“Napoli!,” a robust entertaining World War II comedy/drama by the great Italian playwright Eduardo De Filippo (1900-1984), revolves around the boisterous, amusing Neapolitan Jovine family, who turns to selling black-market goods to friends and neighbors in order to survive. But beyond the laughs, the play presents serious questions about community, integrity and the human condition.
The excellent Canada’s Stratford Festival star Seana McKenna (“Phèdre” at A.C.T.) plays Amalia, the feisty wife and mother with conveniently vacillating morals, who takes charge of the family business, while her husband, Genero (well-played by Marco Barricelli, “Vigil” at A.C.T.) enjoys his tirades about the upper classes taking advantage of the proletariat of Naples.
The first act begins in 1942. The extended Jovine family seems to enjoy the excitement of growing their black-market network out of their tiny street-level apartment. At first, the venture is more like a game — a means of fighting poverty and food shortages, while evening out the patricians’ playing field.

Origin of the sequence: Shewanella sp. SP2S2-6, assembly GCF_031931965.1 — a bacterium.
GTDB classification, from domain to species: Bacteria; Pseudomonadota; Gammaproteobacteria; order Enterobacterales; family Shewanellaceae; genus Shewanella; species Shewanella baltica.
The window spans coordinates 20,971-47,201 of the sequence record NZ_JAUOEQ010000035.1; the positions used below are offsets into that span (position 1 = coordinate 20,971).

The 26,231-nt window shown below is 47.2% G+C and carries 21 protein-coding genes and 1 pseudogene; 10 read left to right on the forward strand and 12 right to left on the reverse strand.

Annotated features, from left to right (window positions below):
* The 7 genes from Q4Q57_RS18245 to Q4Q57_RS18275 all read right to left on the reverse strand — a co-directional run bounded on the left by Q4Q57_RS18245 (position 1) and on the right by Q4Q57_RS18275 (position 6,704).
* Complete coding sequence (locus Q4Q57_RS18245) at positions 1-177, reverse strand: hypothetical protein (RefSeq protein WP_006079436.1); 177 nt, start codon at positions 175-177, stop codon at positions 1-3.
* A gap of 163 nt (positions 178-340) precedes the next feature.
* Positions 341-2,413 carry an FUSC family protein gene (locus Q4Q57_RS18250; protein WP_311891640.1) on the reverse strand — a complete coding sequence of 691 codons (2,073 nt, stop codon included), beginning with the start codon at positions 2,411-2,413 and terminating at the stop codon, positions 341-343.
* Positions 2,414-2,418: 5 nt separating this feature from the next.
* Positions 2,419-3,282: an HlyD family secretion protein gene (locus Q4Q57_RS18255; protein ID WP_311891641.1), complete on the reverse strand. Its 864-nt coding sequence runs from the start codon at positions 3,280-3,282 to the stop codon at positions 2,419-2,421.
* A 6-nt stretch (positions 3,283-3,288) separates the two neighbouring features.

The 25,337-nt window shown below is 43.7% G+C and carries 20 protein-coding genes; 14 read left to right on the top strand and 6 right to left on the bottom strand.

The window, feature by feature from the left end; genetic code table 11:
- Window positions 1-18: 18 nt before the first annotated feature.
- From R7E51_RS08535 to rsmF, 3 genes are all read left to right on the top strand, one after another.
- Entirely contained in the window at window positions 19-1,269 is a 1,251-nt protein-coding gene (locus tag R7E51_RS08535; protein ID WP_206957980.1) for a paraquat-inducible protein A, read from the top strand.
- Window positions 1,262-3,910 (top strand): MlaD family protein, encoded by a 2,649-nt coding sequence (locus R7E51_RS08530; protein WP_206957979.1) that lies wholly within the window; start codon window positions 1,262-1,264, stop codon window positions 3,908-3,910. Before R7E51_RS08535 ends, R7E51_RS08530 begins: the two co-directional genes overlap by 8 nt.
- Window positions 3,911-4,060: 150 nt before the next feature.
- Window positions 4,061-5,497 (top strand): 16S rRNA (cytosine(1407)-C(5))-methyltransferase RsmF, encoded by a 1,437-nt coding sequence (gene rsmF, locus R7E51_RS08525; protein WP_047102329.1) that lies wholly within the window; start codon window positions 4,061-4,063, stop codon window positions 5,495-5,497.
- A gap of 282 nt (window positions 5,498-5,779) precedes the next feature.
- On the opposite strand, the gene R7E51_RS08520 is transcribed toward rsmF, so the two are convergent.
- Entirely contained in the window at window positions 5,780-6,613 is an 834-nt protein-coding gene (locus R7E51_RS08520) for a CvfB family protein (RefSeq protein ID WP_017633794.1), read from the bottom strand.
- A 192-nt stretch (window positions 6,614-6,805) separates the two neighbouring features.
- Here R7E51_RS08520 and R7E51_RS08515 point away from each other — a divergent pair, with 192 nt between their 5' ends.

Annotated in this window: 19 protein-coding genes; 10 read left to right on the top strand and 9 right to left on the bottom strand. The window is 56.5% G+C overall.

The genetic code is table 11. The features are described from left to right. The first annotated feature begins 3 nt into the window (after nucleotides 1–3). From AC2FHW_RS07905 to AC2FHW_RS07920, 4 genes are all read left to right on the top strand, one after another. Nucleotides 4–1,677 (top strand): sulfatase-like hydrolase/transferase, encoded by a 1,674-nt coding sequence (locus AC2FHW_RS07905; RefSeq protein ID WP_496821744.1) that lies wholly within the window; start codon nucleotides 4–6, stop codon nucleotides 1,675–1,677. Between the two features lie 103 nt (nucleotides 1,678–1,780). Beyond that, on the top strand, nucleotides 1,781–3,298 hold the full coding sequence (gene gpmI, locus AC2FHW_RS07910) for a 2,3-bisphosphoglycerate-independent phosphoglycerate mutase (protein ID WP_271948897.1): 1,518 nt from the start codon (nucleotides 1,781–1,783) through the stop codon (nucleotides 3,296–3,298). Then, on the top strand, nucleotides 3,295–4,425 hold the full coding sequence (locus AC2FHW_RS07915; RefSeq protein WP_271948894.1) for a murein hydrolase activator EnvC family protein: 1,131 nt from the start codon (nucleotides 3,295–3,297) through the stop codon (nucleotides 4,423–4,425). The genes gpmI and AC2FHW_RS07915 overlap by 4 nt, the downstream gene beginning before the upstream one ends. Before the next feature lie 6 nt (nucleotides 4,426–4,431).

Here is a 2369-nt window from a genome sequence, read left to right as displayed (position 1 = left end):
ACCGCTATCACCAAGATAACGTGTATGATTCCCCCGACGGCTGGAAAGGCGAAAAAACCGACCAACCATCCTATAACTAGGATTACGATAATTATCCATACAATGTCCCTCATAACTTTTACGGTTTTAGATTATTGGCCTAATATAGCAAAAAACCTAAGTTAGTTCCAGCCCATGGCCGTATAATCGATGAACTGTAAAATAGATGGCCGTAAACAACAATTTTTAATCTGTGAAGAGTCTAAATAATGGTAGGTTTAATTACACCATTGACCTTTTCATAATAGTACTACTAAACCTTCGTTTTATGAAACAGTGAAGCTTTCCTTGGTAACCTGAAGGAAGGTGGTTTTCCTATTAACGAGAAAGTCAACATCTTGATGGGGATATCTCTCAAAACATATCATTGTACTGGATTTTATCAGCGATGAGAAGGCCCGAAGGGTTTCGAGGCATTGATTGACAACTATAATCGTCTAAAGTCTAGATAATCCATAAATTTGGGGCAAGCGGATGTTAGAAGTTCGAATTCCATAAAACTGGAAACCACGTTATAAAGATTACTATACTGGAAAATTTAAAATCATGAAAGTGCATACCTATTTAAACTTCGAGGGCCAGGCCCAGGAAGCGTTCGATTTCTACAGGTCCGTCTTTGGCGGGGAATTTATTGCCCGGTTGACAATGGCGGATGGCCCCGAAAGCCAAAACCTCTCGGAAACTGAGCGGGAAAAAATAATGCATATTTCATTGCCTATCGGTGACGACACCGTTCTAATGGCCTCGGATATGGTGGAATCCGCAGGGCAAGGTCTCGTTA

As the second act begins, fourteen months have passed. The Allied Forces have landed in Sicily and are marching through a scarred Italy as they chase the Nazis northward. Although the end of the war is nearing, conditions in Naples have seriously deteriorated. For the Jovines, bombings, air raids, shortages and short tempers intensify, while their lucrative profiteering exposes their selfishness, callousness, greed and immorality.
Just as the group is about to enjoy an elaborate birthday dinner for Amalia’s new business partner, her husband Genero, returns, debilitated from the war. He needs to express his physical and emotional suffering. Unfortunately, the diners are only interested in themselves, their food, and their efforts to ignore the personal misery of others.
Nevertheless, suffering does invade the Jovines’ now tastelessly redecorated apartment. Amalia, with the help of Genero’s moral center, finally gains some insight into the cost and effect of her callous behavior. The ending is a bit trite, but it’s well played, so we don’t mind very much.
With director Mark Rucker’s skill and a new translation, “Napoli!” shines as it recreate the pathetic conditions of many Neapolitan citizens during World War II. The casts’ talented acting makes every role prominent. The energetic casts’ Italian accents are well done and easy to understand, if a bit broad. Sharon Lockwood, as Adelaide, and Lisa Kitchens, as Assunta, trip the line between comedy and farce, but they inject some needed comic relief in the second act. And, of course, “Napoli!’s” message remains significant, as the disparity between rich and poor grows wider in our time.
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